Sunday, 15 March 2015

Playing Kampfgruppes with Chain of Command

You may have noticed a lack of activity in the blog over the past two weeks. The fact is that I have not been idle at all, but after all the flurry with the last North African Desert campaign, I was longing to stay away from organising and managing the logistics of the games and to concentrate in roll myself some dice  on a wargaming table. Thank God, my club mate Alfredo took the lead and have been umpiring a couple of Normandy-based games over the last two weekends, ending with my abstinence period.

Besides playing, these two games have been helpful to discuss and test a couple of topics not fully covered in Chain of Command: fighting in build-up/urban areas and the use of kampfgruppes.

As you probably know, the German army used extensively ad-hoc fighting groups combining forces from different arms and units, the combination depending on the type of mission that the kampfgruppe had to undertake. As the war progressed and the units were below the OB theoretical complement (due to casualties or insufficient reinforcements), the use of this special groups increased, usually named after the commander in charge.

FJs and Pz IV in support attacking a Norman Village
In Normandy and specially the first weeks of the battle, battle groups were gathered, dispersed or recycled almost continuously due to the high level of attrition suffered and the lack of substantial reinforcements (just take a look to the Von Luck memoirs or the Lions of Careentan books).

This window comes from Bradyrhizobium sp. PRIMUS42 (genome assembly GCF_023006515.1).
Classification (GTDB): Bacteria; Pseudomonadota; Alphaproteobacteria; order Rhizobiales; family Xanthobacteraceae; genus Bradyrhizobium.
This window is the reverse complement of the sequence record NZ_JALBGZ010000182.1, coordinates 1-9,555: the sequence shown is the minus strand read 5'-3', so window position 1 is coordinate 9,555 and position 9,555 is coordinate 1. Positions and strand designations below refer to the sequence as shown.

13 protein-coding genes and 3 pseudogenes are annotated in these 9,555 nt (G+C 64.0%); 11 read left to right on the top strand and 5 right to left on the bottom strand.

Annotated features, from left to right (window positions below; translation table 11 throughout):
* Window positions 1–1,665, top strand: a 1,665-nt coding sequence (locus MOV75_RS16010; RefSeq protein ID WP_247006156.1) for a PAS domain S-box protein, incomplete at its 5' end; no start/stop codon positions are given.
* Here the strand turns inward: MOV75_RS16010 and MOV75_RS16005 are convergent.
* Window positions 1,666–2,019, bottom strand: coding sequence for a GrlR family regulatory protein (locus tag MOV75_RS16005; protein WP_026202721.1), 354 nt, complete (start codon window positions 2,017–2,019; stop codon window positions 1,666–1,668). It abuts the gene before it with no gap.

One of my CoC gaming group members suggested using these ad-hoc formations that do not fit to any standard army list or OB. There were two possibilities: historical research or let the player decide depending on the type of game, by providing him with enough points to assemble a unit with good fighting capabilities, but not too many to become the uber-army.

Looking to the later-war German support lists included in the CoC main book, he concluded that 18 support points were a fair number. I have tested twice so far i over the last two weekends and it seems to work right, although the decision on the units chosen is of course crucial. But overall, the 18 points gave me a good variety of available units.

The first game took place in the Canadian front during early June 1944. The Allies have to break through from the beach-head and take a cross road in a village located inland. The defenders base force was a German paratrooper (Fallschirmjager) elite platoon with its corresponding support points of an “Attack to an Objective” scenario. In addition we had to create a kampfgruppe with 18 support points.